#184 – Cheating Type Safety with object Type

Since every object in C# derives from System.Object, it’s possible to “cheat” type safety by using the object type and casting objects to the desired type at run-time.

For example, assume we have a method that adds two parameters that are assumed to be numbers:

        public static double AddNums(object n1, object n2)
            double d1 = Convert.ToDouble(n1);
            double d2 = Convert.ToDouble(n2);

            return d1 + d2;

This is convenient because now we can pass in any numeric type we like because we can implicitly cast anything to object.

            int i1 = 5, i2 = 7;
            double d1 = 10.2, d2 = 23.2;

            // These all work as expected
            double sum = AddNums(i1, i2);
            sum = AddNums(d1, d2);
            sum = AddNums(i1, d1);

The problem is that the compiler won’t complain if we try to pass in some non-numeric object.  The following code will compile fine, but throw an exception at run-time.

            string s = "Uh-oh";
            sum = AddNums(s, 1);

#34 – The object Type

In the .NET Framework, all types are derived from System.Object.  In C#, the object keyword is a synonym for this same type.  System.Object is the base class for all other types in .NET, including built-in types and custom types.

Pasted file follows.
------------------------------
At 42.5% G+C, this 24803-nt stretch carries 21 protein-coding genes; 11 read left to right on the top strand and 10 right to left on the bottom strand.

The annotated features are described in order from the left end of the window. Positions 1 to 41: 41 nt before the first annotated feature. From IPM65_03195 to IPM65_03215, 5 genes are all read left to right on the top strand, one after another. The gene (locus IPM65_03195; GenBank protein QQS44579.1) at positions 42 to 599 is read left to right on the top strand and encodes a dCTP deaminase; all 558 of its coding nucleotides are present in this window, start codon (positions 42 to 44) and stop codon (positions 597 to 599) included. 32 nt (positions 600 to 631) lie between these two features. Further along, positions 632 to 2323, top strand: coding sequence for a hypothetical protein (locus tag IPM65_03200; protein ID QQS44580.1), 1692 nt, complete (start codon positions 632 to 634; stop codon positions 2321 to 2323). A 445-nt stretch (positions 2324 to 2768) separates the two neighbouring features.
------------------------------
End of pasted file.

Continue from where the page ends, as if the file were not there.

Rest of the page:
In C#, all types can be upcast to object.

 string msg = "A string";
 int n = 42;
 Person me = new Person("Sean", 46);

 // Can assign anything to an object variable
 object o = msg;
 o = n;
 o = me;

Any class that you create in C# is automatically derived from object.

The object type defines the following instance methods:

  • bool Equals(object)
  • void Finalize()
  • int GetHashCode()
  • Type GetType()
  • object MemberwiseClone()
  • string ToString()

The object type defines the following static methods:

  • bool Equals(object, object)
  • bool ReferenceEquals(object, object)

This means that every new class automatically inherits these methods.

 Person me = new Person("Sean", 46);
 int hash = me.GetHashCode();